Named after the surrounding region, the Yamazaki Distillery was the pioneer of Japanese Whisky. Today it's still the uncrowned queen of Japanese whisky distilleries – both in terms of production and popularity.
The Suntory blends only rarely reach Europe but are mainly sold domestically. They are blended from malt and grain whiskies that the owner, Suntory, produces in its two distilleries Yamazaki and Hakushu. The Scottish tradition of using single malts from “foreign” distilleries for your own blends hasn't been adopted in Japan. There's no exchange, so each company produces their own malts in many different styles.
In Europe Suntory mostly sells single malts. At the moment mainly the Yamazaki single malt whisky without an age statement is available from Yamazaki Distillery. It has fruity aromas and strong vanilla and crème brûlée notes. A short finish characterises this light whisky. The Yamazaki 12 years old, which was the first Japanese whisky to be awarded the gold medal at the International Spirits Challenge in 2003, is only available in very limited quantities. The 18-year-old Yamazaki has already become a rarity. After Jim Murray had appointed the Yamazaki Single Malt Sherry Cask 'whisky of the year' in his Whisky Bible in 2013, Japanese whisky started to boom, and the stocks of old casks dwindled drastically.
Yamazaki Distillery produces approximately 6,000,000 litres per year, so Yamazaki whisky is presumably going to be widely available worldwide in the coming years.
In 1971 Yamazaki mothballed its malting floors and has since then been buying grain from all over the world. The barley is malted to different degrees. The malt is usually unpeated, but every now and then some slightly peated malt or even heavily peated malt (up to 40 ppm) is used.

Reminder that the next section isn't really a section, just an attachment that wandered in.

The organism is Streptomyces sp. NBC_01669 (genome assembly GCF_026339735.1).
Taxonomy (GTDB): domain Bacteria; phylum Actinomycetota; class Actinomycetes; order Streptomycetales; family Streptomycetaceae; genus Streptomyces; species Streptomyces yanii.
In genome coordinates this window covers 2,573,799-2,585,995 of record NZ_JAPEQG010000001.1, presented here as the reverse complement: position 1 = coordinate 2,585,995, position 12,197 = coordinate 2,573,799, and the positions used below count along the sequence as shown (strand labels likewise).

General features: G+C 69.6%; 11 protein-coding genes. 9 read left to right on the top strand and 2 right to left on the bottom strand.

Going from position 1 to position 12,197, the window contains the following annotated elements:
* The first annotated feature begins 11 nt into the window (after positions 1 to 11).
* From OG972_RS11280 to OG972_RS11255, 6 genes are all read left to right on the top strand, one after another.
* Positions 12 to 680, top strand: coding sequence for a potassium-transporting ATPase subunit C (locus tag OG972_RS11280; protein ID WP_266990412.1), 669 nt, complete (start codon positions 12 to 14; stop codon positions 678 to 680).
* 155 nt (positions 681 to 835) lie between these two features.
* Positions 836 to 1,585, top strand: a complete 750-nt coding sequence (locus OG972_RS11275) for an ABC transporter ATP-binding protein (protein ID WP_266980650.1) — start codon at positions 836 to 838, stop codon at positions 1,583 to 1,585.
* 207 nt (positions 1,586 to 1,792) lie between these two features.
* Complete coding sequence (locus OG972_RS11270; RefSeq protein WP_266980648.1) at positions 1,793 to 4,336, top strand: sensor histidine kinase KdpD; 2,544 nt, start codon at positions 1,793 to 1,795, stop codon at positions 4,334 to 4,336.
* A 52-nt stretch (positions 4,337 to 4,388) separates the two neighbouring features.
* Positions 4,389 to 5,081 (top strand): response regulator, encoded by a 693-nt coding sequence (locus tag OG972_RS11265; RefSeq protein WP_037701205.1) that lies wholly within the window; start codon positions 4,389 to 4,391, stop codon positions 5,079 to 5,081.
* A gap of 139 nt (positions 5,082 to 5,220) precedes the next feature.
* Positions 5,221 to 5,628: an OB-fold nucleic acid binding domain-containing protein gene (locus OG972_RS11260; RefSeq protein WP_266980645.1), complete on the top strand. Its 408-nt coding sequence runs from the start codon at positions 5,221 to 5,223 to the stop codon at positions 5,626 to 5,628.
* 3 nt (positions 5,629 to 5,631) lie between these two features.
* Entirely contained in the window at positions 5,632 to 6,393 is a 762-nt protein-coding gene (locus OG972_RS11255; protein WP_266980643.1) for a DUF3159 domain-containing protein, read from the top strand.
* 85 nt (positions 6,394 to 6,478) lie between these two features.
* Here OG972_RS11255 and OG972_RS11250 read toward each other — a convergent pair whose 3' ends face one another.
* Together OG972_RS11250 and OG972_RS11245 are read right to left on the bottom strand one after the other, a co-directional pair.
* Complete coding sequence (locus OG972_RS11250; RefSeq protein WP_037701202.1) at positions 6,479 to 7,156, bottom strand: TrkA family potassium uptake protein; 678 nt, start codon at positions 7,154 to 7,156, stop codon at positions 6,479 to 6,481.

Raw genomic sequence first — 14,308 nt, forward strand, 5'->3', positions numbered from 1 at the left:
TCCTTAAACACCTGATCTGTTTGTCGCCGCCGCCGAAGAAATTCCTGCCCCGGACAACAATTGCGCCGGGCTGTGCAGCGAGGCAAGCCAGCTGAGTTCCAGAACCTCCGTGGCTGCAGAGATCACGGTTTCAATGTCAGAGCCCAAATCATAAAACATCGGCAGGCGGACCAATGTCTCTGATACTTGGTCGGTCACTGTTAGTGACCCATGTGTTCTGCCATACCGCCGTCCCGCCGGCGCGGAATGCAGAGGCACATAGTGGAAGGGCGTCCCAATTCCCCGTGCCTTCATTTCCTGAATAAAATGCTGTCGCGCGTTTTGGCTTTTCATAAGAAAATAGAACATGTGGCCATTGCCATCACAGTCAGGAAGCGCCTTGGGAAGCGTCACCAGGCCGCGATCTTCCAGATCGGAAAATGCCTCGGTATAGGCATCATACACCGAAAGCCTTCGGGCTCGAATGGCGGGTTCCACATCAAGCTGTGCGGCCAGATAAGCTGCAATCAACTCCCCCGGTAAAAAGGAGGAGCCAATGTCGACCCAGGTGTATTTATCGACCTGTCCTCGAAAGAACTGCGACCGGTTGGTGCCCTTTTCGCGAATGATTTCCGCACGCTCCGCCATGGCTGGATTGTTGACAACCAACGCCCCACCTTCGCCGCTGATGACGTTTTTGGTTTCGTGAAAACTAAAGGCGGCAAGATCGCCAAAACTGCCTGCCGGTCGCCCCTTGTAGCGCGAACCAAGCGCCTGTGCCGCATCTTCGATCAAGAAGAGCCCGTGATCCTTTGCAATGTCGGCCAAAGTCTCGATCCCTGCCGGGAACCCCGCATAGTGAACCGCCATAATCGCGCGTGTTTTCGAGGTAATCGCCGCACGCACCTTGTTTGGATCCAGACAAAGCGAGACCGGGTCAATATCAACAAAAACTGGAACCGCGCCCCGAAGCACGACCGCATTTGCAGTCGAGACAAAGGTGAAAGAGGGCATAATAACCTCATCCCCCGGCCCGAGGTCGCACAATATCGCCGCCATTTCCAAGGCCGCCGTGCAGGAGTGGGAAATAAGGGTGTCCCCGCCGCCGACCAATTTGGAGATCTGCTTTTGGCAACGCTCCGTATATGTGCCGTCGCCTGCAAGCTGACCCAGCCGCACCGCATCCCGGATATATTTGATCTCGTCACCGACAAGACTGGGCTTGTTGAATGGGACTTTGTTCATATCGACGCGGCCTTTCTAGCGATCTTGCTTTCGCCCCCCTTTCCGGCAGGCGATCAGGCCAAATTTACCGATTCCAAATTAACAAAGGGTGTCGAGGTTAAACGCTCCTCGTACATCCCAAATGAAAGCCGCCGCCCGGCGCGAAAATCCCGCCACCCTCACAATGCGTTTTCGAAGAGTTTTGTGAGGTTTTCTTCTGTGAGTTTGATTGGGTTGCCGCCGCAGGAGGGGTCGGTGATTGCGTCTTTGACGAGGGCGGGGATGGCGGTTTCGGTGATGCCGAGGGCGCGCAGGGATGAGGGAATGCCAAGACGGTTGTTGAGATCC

Two large mash tuns with a capacity of 4 and 18 tons, respectively, take in the malt and the soft water - water that comes from different sources in the region. Suntory boasts about the particularly pure, soft water and even use the renowned 'master of the tea ceremony', Sen no Rikyu, for their marketing: He makes tea with Yamazaki water in a Japanese advertising campaign.
The Yamazaki Distillery has eight wash backs made of Oregon pine wood with a capacity of 40,000 litres each and ten stainless-steel wash backs with a capacity of 50,000 litres. They operate 24/7 to secure the supply of fresh beer for distillation.
Since Suntory needs whiskies in many different styles, already the fermentation process is varied in order to produce different aromas. The process takes between 64 and 80 hours, producing a more or less fruity beer.
What strikes the eye of a visitor first are the completely different sizes and shapes of the stills at Yamazaki Distillery. Some are squat, some tall; some have the shape of a ball, others have bulges between the lower part and the neck. Some are directly heated, others indirectly. The condensers work differently, too. Some are traditional worm tubs, the others modern shell and tube condensers. All this variation in stills and condensers only serves the purpose of creating different styles of whisky.
The modern warehouses at the Yamazaki Distillery can't be compared to the traditional Scottish warehouses. They are large multi-storey buildings that span several hundred meters. Not all casks of Yamazaki whisky are stored on site. Suntory distributes them over different warehouses, some of which are located at Lake Biwa.
Most casks are ex-bourbon casks, but there are also other types of casks, such as sherry casks or Mizunara casks made from fresh Japanese oak.